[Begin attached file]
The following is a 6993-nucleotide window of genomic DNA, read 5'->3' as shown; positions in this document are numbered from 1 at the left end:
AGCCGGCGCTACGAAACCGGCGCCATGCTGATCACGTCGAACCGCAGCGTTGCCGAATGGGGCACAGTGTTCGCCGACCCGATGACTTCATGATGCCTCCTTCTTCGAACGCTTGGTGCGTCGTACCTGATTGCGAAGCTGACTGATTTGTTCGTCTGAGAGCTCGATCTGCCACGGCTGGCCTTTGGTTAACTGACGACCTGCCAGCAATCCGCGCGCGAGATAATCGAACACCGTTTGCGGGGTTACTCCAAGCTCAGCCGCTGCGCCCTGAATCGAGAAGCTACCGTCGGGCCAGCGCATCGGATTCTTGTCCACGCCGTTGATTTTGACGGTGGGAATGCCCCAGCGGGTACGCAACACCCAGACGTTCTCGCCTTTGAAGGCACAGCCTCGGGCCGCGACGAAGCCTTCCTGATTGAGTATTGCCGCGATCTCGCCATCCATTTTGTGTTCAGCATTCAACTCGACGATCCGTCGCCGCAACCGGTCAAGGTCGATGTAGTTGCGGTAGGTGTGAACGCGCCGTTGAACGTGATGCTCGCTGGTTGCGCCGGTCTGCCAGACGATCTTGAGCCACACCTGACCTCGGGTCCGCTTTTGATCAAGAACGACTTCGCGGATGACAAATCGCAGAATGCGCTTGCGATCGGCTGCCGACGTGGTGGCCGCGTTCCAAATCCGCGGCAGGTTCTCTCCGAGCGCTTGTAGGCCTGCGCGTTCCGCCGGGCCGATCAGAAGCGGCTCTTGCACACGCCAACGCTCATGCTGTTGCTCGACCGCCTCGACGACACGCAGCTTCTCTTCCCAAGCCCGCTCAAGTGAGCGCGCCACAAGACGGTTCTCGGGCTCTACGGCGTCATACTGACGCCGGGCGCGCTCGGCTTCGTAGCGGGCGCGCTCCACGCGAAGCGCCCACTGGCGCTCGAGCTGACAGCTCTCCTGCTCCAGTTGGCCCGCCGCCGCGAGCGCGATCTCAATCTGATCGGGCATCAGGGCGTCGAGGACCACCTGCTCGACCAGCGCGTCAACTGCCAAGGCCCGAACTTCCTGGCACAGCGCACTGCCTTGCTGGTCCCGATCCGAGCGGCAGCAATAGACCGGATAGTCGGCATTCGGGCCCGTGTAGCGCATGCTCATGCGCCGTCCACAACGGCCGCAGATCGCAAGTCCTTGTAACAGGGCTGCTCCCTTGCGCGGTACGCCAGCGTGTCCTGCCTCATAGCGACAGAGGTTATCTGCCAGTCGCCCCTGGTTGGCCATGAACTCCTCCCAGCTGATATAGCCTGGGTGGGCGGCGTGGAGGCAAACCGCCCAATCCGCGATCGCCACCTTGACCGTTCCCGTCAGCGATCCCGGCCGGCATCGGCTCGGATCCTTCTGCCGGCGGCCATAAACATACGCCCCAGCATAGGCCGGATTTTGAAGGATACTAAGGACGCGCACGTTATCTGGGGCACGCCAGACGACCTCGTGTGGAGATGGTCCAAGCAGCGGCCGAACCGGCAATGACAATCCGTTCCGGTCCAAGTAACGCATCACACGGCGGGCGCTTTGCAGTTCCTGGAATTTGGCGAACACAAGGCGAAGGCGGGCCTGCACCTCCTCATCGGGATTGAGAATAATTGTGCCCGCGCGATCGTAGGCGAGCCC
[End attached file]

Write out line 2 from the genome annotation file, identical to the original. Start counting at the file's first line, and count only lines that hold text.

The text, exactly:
AGCCGGCGCTACGAAACCGGCGCCATGCTGATCACGTCGAACCGCAGCGTTGCCGAATGGGGCACAGTGTTCGCCGACCCGATGACTTCATGATGCCTCCTTCTTCGAACGCTTGGTGCGTCGTACCTGATTGCGAAGCTGACTGATTTGTTCGTCTGAGAGCTCGATCTGCCACGGCTGGCCTTTGGTTAACTGACGACCTGCCAGCAATCCGCGCGCGAGATAATCGAACACCGTTTGCGGGGTTACTCCAAGCTCAGCCGCTGCGCCCTGAATCGAGAAGCTACCGTCGGGCCAGCGCATCGGATTCTTGTCCACGCCGTTGATTTTGACGGTGGGAATGCCCCAGCGGGTACGCAACACCCAGACGTTCTCGCCTTTGAAGGCACAGCCTCGGGCCGCGACGAAGCCTTCCTGATTGAGTATTGCCGCGATCTCGCCATCCATTTTGTGTTCAGCATTCAACTCGACGATCCGTCGCCGCAACCGGTCAAGGTCGATGTAGTTGCGGTAGGTGTGAACGCGCCGTTGAACGTGATGCTCGCTGGTTGCGCCGGTCTGCCAGACGATCTTGAGCCACACCTGACCTCGGGTCCGCTTTTGATCAAGAACGACTTCGCGGATGACAAATCGCAGAATGCGCTTGCGATCGGCTGCCGACGTGGTGGCCGCGTTCCAAATCCGCGGCAGGTTCTCTCCGAGCGCTTGTAGGCCTGCGCGTTCCGCCGGGCCGATCAGAAGCGGCTCTTGCACACGCCAACGCTCATGCTGTTGCTCGACCGCCTCGACGACACGCAGCTTCTCTTCCCAAGCCCGCTCAAGTGAGCGCGCCACAAGACGGTTCTCGGGCTCTACGGCGTCATACTGACGCCGGGCGCGCTCGGCTTCGTAGCGGGCGCGCTCCACGCGAAGCGCCCACTGGCGCTCGAGCTGACAGCTCTCCTGCTCCAGTTGGCCCGCCGCCGCGAGCGCGATCTCAATCTGATCGGGCATCAGGGCGTCGAGGACCACCTGCTCGACCAGCGCGTCAACTGCCAAGGCCCGAACTTCCTGGCACAGCGCACTGCCTTGCTGGTCCCGATCCGAGCGGCAGCAATAGACCGGATAGTCGGCATTCGGGCCCGTGTAGCGCATGCTCATGCGCCGTCCACAACGGCCGCAGATCGCAAGTCCTTGTAACAGGGCTGCTCCCTTGCGCGGTACGCCAGCGTGTCCTGCCTCATAGCGACAGAGGTTATCTGCCAGTCGCCCCTGGTTGGCCATGAACTCCTCCCAGCTGATATAGCCTGGGTGGGCGGCGTGGAGGCAAACCGCCCAATCCGCGATCGCCACCTTGACCGTTCCCGTCAGCGATCCCGGCCGGCATCGGCTCGGATCCTTCTGCCGGCGGCCATAAACATACGCCCCAGCATAGGCCGGATTTTGAAGGATACTAAGGACGCGCACGTTATCTGGGGCACGCCAGACGACCTCGTGTGGAGATGGTCCAAGCAGCGGCCGAACCGGCAATGACAATCCGTTCCGGTCCAAGTAACGCATCACACGGCGGGCGCTTTGCAGTTCCTGGAATTTGGCGAACACAAGGCGAAGGCGGGCCTGCACCTCCTCATCGGGATTGAGAATAATTGTGCCCGCGCGATCGTAGGCGAGCCC